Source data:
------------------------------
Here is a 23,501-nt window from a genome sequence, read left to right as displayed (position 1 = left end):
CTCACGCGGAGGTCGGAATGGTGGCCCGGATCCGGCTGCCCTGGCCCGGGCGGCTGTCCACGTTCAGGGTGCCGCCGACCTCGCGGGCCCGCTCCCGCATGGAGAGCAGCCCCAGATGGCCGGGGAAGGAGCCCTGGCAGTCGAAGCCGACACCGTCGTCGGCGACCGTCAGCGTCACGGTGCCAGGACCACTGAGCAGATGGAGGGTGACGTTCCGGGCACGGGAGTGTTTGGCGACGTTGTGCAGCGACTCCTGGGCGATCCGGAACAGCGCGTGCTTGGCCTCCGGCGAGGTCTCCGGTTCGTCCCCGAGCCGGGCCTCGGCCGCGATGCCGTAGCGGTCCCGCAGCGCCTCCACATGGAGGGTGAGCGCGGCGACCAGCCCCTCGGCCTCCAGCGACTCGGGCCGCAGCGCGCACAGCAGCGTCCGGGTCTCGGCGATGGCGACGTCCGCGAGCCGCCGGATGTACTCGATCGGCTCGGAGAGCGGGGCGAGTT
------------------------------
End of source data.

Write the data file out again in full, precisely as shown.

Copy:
Here is a 23,501-nt window from a genome sequence, read left to right as displayed (position 1 = left end):
CTCACGCGGAGGTCGGAATGGTGGCCCGGATCCGGCTGCCCTGGCCCGGGCGGCTGTCCACGTTCAGGGTGCCGCCGACCTCGCGGGCCCGCTCCCGCATGGAGAGCAGCCCCAGATGGCCGGGGAAGGAGCCCTGGCAGTCGAAGCCGACACCGTCGTCGGCGACCGTCAGCGTCACGGTGCCAGGACCACTGAGCAGATGGAGGGTGACGTTCCGGGCACGGGAGTGTTTGGCGACGTTGTGCAGCGACTCCTGGGCGATCCGGAACAGCGCGTGCTTGGCCTCCGGCGAGGTCTCCGGTTCGTCCCCGAGCCGGGCCTCGGCCGCGATGCCGTAGCGGTCCCGCAGCGCCTCCACATGGAGGGTGAGCGCGGCGACCAGCCCCTCGGCCTCCAGCGACTCGGGCCGCAGCGCGCACAGCAGCGTCCGGGTCTCGGCGATGGCGACGTCCGCGAGCCGCCGGATGTACTCGATCGGCTCGGAGAGCGGGGCGAGTT